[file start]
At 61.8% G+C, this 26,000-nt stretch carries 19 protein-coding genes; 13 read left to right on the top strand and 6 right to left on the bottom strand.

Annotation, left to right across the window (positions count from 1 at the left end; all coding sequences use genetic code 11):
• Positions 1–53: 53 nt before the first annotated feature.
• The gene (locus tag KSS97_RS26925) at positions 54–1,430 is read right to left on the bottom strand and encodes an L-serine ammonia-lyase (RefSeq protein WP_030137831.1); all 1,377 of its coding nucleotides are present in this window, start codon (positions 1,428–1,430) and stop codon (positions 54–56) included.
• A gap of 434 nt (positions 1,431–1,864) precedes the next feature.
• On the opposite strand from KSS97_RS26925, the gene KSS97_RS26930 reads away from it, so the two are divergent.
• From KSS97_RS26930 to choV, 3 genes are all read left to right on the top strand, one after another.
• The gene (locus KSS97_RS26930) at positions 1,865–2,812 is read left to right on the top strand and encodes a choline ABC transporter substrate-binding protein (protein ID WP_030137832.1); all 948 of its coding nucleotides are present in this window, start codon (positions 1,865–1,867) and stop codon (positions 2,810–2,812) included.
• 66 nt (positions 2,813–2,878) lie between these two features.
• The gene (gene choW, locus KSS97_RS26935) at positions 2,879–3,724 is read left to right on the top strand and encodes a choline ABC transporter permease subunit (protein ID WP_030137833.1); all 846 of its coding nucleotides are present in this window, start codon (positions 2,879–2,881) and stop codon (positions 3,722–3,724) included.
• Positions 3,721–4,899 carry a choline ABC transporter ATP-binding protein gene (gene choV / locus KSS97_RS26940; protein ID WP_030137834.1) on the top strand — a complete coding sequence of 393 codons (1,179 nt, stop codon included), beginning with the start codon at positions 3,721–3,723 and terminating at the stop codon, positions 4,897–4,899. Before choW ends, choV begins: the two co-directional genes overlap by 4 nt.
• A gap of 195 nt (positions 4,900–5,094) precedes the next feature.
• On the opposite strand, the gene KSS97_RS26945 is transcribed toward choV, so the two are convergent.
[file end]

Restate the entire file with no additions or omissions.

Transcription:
At 61.8% G+C, this 26,000-nt stretch carries 19 protein-coding genes; 13 read left to right on the top strand and 6 right to left on the bottom strand.

Annotation, left to right across the window (positions count from 1 at the left end; all coding sequences use genetic code 11):
• Positions 1–53: 53 nt before the first annotated feature.
• The gene (locus tag KSS97_RS26925) at positions 54–1,430 is read right to left on the bottom strand and encodes an L-serine ammonia-lyase (RefSeq protein WP_030137831.1); all 1,377 of its coding nucleotides are present in this window, start codon (positions 1,428–1,430) and stop codon (positions 54–56) included.
• A gap of 434 nt (positions 1,431–1,864) precedes the next feature.
• On the opposite strand from KSS97_RS26925, the gene KSS97_RS26930 reads away from it, so the two are divergent.
• From KSS97_RS26930 to choV, 3 genes are all read left to right on the top strand, one after another.
• The gene (locus KSS97_RS26930) at positions 1,865–2,812 is read left to right on the top strand and encodes a choline ABC transporter substrate-binding protein (protein ID WP_030137832.1); all 948 of its coding nucleotides are present in this window, start codon (positions 1,865–1,867) and stop codon (positions 2,810–2,812) included.
• 66 nt (positions 2,813–2,878) lie between these two features.
• The gene (gene choW, locus KSS97_RS26935) at positions 2,879–3,724 is read left to right on the top strand and encodes a choline ABC transporter permease subunit (protein ID WP_030137833.1); all 846 of its coding nucleotides are present in this window, start codon (positions 2,879–2,881) and stop codon (positions 3,722–3,724) included.
• Positions 3,721–4,899 carry a choline ABC transporter ATP-binding protein gene (gene choV / locus KSS97_RS26940; protein ID WP_030137834.1) on the top strand — a complete coding sequence of 393 codons (1,179 nt, stop codon included), beginning with the start codon at positions 3,721–3,723 and terminating at the stop codon, positions 4,897–4,899. Before choW ends, choV begins: the two co-directional genes overlap by 4 nt.
• A gap of 195 nt (positions 4,900–5,094) precedes the next feature.
• On the opposite strand, the gene KSS97_RS26945 is transcribed toward choV, so the two are convergent.